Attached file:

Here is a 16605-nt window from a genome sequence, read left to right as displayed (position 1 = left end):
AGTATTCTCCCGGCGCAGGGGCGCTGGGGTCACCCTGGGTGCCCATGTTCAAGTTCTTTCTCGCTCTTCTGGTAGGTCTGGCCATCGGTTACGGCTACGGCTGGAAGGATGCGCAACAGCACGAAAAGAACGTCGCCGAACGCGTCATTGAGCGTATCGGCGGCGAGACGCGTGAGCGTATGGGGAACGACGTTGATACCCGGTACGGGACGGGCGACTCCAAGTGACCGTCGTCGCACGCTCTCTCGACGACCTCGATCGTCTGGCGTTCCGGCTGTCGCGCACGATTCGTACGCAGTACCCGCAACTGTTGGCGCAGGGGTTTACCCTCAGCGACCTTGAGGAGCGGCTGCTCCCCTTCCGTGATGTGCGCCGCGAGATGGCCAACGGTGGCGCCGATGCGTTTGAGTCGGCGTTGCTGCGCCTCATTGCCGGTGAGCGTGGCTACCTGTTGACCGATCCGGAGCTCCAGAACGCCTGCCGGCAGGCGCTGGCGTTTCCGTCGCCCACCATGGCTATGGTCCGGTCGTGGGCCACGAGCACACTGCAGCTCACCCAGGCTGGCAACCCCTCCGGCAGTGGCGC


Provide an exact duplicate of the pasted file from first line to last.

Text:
Here is a 16605-nt window from a genome sequence, read left to right as displayed (position 1 = left end):
AGTATTCTCCCGGCGCAGGGGCGCTGGGGTCACCCTGGGTGCCCATGTTCAAGTTCTTTCTCGCTCTTCTGGTAGGTCTGGCCATCGGTTACGGCTACGGCTGGAAGGATGCGCAACAGCACGAAAAGAACGTCGCCGAACGCGTCATTGAGCGTATCGGCGGCGAGACGCGTGAGCGTATGGGGAACGACGTTGATACCCGGTACGGGACGGGCGACTCCAAGTGACCGTCGTCGCACGCTCTCTCGACGACCTCGATCGTCTGGCGTTCCGGCTGTCGCGCACGATTCGTACGCAGTACCCGCAACTGTTGGCGCAGGGGTTTACCCTCAGCGACCTTGAGGAGCGGCTGCTCCCCTTCCGTGATGTGCGCCGCGAGATGGCCAACGGTGGCGCCGATGCGTTTGAGTCGGCGTTGCTGCGCCTCATTGCCGGTGAGCGTGGCTACCTGTTGACCGATCCGGAGCTCCAGAACGCCTGCCGGCAGGCGCTGGCGTTTCCGTCGCCCACCATGGCTATGGTCCGGTCGTGGGCCACGAGCACACTGCAGCTCACCCAGGCTGGCAACCCCTCCGGCAGTGGCGC